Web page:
land to rear of 148-150 Dixons Hill Rd, Welham Green Hatfield - site for residential development - S6/2000/381/OP - this is Green Belt land so we have objected.UPDATE 27 May 2000 - application refused by the Council.
This application is in accordance with the approved Master Plan for the site, we have no grounds for objection. See 753/99 on Objections and comments- 1999 for details of the last application. Local residents were to have met on Thursday 13 July, but did not, but we had supplied information. We have asked for confirmation that these dishes will not exceed the National Radiological Protection Board licence - we expect they will be within the limit, but we will feel happier with confirmation. UPDATE 13.8.200 - this reply has been received from the applicant, Castle Communications via Welwyn Hatfield Council. A copy of it is available for public inspection at the Council - reference S6/2000/904/FP
Introduction. There have been objections from local residents with particular reference to the current planning application for 4 new satellite dishes , 2 of 9.3m, 1 of 6.3m and 1 of 3.8m diameter. These objections are, I believe, based on fears of perceived unproven health risks and fears of increased interference to domestic electronic equipment and telephones. This explanation seeks to show that the satellite dish installations should not be adding to these fears.
The nature of the transmissions from satellite dishes is that the frequencies used are very much higher, and thus well removed from the medium wave band. On that score they would be unlikely to interfere with domestic equipment. However, the satellite dish emits and receives on a very narrow beam, rather like a very narrow searchlight beam, to pin-point the satellite many thousands of miles away. The transmitter power is a fraction of the broadcast transmitters. Also the dishes are elevated upwards and thus the beam is way above people and houses.
There will be no increase in interference to domestic equipment due to the installation of satellite dishes.
Health. The guidelines of the National Radiological Protection Board are followed at all times. i.e. levels of radio frequency energy are well below NRPB recommended levels in areas to which people have access.
What is worth emphasising is as stated above under "Interference", i.e. the very narrow beam used by the satellite dish ensures that any radio energy is directed well away from people and buildings.
How Many Dishes on the Site? The "commercial" answer is as many as possible but only within the area defined below (see 'Master Strategy'). A submitted planning application is the result of an enquiry from a potential operator and does not necessarily mean more dishes. Before any agreement can be catered into that operator needs to know if planning permission would be granted. If it is, then the operator has a 5 year option to build those dishes. This may or may not happen. Additionally, there are physical limitations in that a dish must not obstruct the beam of another dish.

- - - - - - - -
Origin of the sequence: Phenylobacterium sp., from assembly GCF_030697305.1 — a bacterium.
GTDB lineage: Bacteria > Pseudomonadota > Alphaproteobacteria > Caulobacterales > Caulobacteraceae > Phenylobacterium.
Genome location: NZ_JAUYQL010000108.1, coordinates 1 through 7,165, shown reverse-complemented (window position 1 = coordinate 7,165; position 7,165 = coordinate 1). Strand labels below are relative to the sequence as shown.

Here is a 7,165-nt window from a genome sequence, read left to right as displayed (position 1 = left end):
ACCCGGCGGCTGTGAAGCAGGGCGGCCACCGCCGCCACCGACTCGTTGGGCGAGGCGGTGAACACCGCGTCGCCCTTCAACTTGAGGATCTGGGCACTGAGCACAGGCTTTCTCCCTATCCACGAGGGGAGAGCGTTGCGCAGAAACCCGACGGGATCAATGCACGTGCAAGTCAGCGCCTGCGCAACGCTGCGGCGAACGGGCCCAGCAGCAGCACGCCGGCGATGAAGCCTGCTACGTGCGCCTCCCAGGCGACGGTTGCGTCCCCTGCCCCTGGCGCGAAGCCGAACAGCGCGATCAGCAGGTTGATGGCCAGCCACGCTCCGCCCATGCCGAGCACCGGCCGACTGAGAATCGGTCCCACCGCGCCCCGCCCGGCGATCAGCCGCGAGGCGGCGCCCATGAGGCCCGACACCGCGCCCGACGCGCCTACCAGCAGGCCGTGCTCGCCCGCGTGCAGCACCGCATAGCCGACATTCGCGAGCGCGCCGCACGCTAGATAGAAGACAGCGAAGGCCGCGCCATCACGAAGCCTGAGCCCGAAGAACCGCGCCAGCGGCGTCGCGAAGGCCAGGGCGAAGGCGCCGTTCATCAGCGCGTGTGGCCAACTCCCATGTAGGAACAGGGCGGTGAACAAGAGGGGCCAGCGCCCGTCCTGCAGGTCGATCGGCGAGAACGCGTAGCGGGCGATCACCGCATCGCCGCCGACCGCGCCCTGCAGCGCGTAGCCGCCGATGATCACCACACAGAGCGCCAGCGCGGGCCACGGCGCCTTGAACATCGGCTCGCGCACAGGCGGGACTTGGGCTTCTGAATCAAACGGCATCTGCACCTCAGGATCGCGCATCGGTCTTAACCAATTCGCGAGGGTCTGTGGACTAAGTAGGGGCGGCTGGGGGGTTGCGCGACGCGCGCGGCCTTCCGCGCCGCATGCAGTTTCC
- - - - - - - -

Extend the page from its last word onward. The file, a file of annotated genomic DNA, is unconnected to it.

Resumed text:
Master Strategy. In 1993 a "Master Strategy for future development of the site was drawn up and agreed with the Planning Authority (Welwyn Hatfield Council). Briefly, this will restrict the installation of satellite (or any other aerials) to a north - south strip some 110 metres wide, at the rear (east) of the site. This leaves the whole of the front of the site, from the A1000 road and inw ards to a depth of about 200 metres, clear of any future development. The area of the site for future satellite dish installation is restricted to a strip of land at the rear of the site.
Landscaping A landscaping scheme has also been agreed with the Local Authority. This involves the planting of several strips of trees and bushes right across the site between the "dish area" and the public roads, together with re-enforcing existing and the planting o f new hedgerows. Extensive planting scheme is ongoing in consultation with the Planning Authority.
of Wildlife and Grazing. The woodland area in the north
field by the public footpath is preserved under the agreed Master Strategy.
Thus the wildlife therein is flourishing. All other unused areas of grassland
are fenced and used for grazing animals. Existing
Written by George Bath, Castle Communications International.
western end of
late February residents of
Hawkshead Lane from the junction with
Warrengate Road from 5m. east of the
Warrengate Road from 10m. north of
Bradmore Lane from the junction with
etc. at Welwyn Hatfield Council, Council Offices, WGC, and
39/2000 - Royal Vet College, Hawkshead Lane, North Mymms - new learning
resource centre, reception, admin offices, new vehicular access and car parking
- this proposal is within the area designated as a major development site
in the Council District Plan, so we have no objections as such. However we are
concerned at the likely increase in traffic particularly when viewed in
conjunction with the proposed large animal clinical centre. The Council have
advised of traffic calming proposals for
771/2000 - land at
& 1046/99 - build new house on land at
rear of 2 &